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I'm using a QByteArray to store raw binary data. To store the data I use QByteArray's append function.

I like using unsigned chars to represent bytes since I think 255 is easier to interpret than -1. However, when I try to append a zero-valued byte to a QByteArray as follows:

command.append( (unsigned char) 0x00));

the compiler complains with call of overloaded append(unsigned char) is ambiguous. As I understand it this is because a zero can be interpreted as a null pointer, but why doesn't the compiler treat the unsigned char as a char, rather than wondering if it's a const char*? I would understand if the compiler complained about command.append(0) without any casting, of course.

share|improve this question
Are (char) and (const char *) the only overloads of command.append? – ssube Aug 28 '12 at 18:20
If you are passing a literal 0 (otherwise the conversion to const char* would not be available), why don't you cast it to the appropriate type? – David Rodríguez - dribeas Aug 28 '12 at 18:30
@peachykeen: There are more overloads, specifically (const QByteArray&) and (const QString&). – SharpHawk Aug 28 '12 at 18:44
@DavidRodríguez-dribeas: I will, but I was wondering why it was necessary. – SharpHawk Aug 28 '12 at 18:45
up vote 3 down vote accepted

unsigned char and char are two different, yet convertible types. unsigned char and const char * also are two different types, also convertible in this specific case. This means that neither of your overloaded functions is an exact match for the argument, yet in both cases the arguments are convertible to the parameter types. From the language point of view both functions are equally good candidates for the call. Hence the ambiguity.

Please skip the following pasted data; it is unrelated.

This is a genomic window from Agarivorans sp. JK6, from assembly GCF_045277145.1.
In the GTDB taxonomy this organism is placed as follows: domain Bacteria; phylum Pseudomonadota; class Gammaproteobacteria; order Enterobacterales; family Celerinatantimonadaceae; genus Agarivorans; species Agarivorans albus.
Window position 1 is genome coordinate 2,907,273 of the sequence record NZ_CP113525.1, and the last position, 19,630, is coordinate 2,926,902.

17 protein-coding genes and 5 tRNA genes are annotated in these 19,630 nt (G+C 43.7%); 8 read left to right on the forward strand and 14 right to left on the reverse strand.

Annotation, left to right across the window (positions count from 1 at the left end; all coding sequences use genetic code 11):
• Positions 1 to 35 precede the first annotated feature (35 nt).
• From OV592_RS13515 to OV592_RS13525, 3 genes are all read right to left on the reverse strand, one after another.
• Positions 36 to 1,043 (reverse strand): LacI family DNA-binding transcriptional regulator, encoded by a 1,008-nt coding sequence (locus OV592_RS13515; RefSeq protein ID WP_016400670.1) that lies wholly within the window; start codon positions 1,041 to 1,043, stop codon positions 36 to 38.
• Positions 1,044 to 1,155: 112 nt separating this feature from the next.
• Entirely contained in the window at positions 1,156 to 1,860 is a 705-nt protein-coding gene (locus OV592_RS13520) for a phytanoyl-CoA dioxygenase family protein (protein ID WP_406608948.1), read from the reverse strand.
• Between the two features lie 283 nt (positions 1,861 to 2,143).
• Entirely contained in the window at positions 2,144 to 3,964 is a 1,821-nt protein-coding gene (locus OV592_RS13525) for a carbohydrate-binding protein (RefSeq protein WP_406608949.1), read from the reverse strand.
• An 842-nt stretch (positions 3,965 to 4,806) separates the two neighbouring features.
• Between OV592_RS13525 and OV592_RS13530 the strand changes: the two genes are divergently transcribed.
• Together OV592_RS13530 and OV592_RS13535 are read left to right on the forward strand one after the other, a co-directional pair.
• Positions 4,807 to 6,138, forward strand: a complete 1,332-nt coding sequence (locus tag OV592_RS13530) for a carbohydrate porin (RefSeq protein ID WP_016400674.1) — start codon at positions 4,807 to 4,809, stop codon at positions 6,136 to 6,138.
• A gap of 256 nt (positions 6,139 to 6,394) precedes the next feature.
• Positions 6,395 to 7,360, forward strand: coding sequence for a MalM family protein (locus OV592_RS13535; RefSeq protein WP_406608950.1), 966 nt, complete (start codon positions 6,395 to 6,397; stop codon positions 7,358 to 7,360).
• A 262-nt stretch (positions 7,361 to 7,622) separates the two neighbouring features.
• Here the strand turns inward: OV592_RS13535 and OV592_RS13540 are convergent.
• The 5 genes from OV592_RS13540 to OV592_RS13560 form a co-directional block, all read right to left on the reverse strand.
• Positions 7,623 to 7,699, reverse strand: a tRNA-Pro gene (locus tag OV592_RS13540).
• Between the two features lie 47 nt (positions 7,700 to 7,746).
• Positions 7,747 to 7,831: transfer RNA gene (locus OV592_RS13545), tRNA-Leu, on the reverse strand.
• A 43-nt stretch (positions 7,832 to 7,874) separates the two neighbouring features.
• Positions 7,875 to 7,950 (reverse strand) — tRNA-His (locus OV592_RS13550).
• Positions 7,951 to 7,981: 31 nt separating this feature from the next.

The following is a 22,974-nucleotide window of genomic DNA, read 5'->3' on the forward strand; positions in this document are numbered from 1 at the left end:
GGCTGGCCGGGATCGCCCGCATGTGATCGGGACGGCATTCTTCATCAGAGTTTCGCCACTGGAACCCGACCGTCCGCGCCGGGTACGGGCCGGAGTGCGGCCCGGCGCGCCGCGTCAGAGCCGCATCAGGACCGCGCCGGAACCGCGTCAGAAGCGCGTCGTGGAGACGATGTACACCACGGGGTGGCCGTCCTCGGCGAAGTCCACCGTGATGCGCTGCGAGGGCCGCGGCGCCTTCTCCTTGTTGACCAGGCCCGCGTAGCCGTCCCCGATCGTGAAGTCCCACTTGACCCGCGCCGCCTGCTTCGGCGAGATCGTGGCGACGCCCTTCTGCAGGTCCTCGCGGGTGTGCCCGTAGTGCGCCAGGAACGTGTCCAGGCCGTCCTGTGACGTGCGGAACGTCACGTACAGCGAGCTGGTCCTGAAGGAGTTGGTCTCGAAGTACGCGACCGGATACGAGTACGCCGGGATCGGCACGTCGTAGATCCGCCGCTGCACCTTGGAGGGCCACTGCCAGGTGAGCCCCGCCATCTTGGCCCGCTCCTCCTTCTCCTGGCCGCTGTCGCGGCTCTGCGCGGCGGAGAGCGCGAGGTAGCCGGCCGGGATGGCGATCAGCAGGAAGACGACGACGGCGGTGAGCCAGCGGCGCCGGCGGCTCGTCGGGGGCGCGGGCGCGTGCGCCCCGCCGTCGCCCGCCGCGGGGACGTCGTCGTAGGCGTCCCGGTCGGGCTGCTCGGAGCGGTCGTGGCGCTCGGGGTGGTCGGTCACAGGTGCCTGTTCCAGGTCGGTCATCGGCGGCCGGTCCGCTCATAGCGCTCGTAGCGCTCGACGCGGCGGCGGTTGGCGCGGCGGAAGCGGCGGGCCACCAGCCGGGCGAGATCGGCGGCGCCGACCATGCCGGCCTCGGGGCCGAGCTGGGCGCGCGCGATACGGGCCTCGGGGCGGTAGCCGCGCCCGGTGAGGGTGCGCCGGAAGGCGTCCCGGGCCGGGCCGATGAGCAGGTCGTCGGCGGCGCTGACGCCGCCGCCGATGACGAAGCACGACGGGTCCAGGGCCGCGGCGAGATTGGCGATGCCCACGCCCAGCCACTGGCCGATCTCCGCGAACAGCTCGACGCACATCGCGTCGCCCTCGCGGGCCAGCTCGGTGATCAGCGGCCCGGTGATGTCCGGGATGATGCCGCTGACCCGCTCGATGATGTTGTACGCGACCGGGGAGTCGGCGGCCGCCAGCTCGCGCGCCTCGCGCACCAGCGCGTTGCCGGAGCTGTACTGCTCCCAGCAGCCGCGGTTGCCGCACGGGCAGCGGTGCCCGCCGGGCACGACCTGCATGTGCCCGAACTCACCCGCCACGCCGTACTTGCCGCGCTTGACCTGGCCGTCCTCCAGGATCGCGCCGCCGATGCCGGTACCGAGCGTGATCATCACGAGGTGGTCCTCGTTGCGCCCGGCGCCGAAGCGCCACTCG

You seem to believe that the unsigned char version should be considered a "better" match. But the language disagrees with you.

It is true that in this case the ambiguity stems from the fact that (unsigned char) 0x00 is a valid null-pointer constant. You can work around the problem by introducing an intermediate variable

unsigned char c = 0x0;

c does not qualify as null-pointer constant, which eliminates the ambiguity. Although, as @David Rodríguez - dribeas noted in the comments you can eliminate the ambiguity by simply casting your zero to char instead of unsigned char.

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Both overloads require a type conversion - one from unsigned char to char, the other from unsigned char to const char *. The compiler doesn't try to judge which one is better, it just tells you to make it explicit. If one were an exact match it would be used:

command.append( (char) 0x00));
share|improve this answer
I see, so the unsigned keyword creates a new type unsigned char that is as equally different from char as const char* is? – SharpHawk Aug 28 '12 at 18:36
@SharpHawk: Speaking informally, unsigned char is less different from char than it is from const char *. However, in this specific case (constant 0) the language considers both differences to be equivalent. – AnT Aug 28 '12 at 18:45

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